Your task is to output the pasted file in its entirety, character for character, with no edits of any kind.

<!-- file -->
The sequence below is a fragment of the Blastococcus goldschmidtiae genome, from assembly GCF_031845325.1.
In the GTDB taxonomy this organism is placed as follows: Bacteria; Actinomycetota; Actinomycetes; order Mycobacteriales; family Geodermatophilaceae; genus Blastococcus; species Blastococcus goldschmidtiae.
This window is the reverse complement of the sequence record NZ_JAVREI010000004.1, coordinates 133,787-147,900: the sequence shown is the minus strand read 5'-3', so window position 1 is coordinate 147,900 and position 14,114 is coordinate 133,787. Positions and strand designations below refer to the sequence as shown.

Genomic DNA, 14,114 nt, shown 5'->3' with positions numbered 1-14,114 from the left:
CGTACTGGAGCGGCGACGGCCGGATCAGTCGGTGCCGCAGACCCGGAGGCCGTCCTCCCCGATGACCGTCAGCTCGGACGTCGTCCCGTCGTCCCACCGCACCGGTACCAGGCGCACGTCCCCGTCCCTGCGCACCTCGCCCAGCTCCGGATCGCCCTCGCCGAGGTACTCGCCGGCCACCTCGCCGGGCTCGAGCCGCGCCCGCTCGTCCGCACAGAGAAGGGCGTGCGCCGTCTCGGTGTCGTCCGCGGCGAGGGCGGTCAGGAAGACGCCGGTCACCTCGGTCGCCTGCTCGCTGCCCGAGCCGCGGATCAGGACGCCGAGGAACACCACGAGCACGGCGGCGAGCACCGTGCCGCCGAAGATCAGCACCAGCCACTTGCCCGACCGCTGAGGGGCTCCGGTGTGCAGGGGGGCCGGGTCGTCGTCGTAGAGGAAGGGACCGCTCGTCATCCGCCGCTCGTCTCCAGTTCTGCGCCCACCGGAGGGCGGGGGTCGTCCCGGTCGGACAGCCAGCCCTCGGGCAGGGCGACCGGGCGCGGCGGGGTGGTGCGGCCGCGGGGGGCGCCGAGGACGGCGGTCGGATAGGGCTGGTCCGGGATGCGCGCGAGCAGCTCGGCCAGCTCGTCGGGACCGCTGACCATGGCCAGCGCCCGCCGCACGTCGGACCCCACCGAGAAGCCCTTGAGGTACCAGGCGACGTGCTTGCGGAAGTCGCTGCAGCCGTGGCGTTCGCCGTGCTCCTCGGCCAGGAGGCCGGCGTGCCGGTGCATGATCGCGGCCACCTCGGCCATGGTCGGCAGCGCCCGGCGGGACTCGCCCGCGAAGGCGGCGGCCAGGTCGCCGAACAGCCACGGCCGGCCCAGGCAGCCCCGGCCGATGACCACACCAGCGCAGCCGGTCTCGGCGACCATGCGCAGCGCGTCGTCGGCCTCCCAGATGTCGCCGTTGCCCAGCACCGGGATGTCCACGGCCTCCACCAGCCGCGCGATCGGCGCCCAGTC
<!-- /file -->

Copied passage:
The sequence below is a fragment of the Blastococcus goldschmidtiae genome, from assembly GCF_031845325.1.
In the GTDB taxonomy this organism is placed as follows: Bacteria; Actinomycetota; Actinomycetes; order Mycobacteriales; family Geodermatophilaceae; genus Blastococcus; species Blastococcus goldschmidtiae.
This window is the reverse complement of the sequence record NZ_JAVREI010000004.1, coordinates 133,787-147,900: the sequence shown is the minus strand read 5'-3', so window position 1 is coordinate 147,900 and position 14,114 is coordinate 133,787. Positions and strand designations below refer to the sequence as shown.

Genomic DNA, 14,114 nt, shown 5'->3' with positions numbered 1-14,114 from the left:
CGTACTGGAGCGGCGACGGCCGGATCAGTCGGTGCCGCAGACCCGGAGGCCGTCCTCCCCGATGACCGTCAGCTCGGACGTCGTCCCGTCGTCCCACCGCACCGGTACCAGGCGCACGTCCCCGTCCCTGCGCACCTCGCCCAGCTCCGGATCGCCCTCGCCGAGGTACTCGCCGGCCACCTCGCCGGGCTCGAGCCGCGCCCGCTCGTCCGCACAGAGAAGGGCGTGCGCCGTCTCGGTGTCGTCCGCGGCGAGGGCGGTCAGGAAGACGCCGGTCACCTCGGTCGCCTGCTCGCTGCCCGAGCCGCGGATCAGGACGCCGAGGAACACCACGAGCACGGCGGCGAGCACCGTGCCGCCGAAGATCAGCACCAGCCACTTGCCCGACCGCTGAGGGGCTCCGGTGTGCAGGGGGGCCGGGTCGTCGTCGTAGAGGAAGGGACCGCTCGTCATCCGCCGCTCGTCTCCAGTTCTGCGCCCACCGGAGGGCGGGGGTCGTCCCGGTCGGACAGCCAGCCCTCGGGCAGGGCGACCGGGCGCGGCGGGGTGGTGCGGCCGCGGGGGGCGCCGAGGACGGCGGTCGGATAGGGCTGGTCCGGGATGCGCGCGAGCAGCTCGGCCAGCTCGTCGGGACCGCTGACCATGGCCAGCGCCCGCCGCACGTCGGACCCCACCGAGAAGCCCTTGAGGTACCAGGCGACGTGCTTGCGGAAGTCGCTGCAGCCGTGGCGTTCGCCGTGCTCCTCGGCCAGGAGGCCGGCGTGCCGGTGCATGATCGCGGCCACCTCGGCCATGGTCGGCAGCGCCCGGCGGGACTCGCCCGCGAAGGCGGCGGCCAGGTCGCCGAACAGCCACGGCCGGCCCAGGCAGCCCCGGCCGATGACCACACCAGCGCAGCCGGTCTCGGCGACCATGCGCAGCGCGTCGTCGGCCTCCCAGATGTCGCCGTTGCCCAGCACCGGGATGTCCACGGCCTCCACCAGCCGCGCGATCGGCGCCCAGTC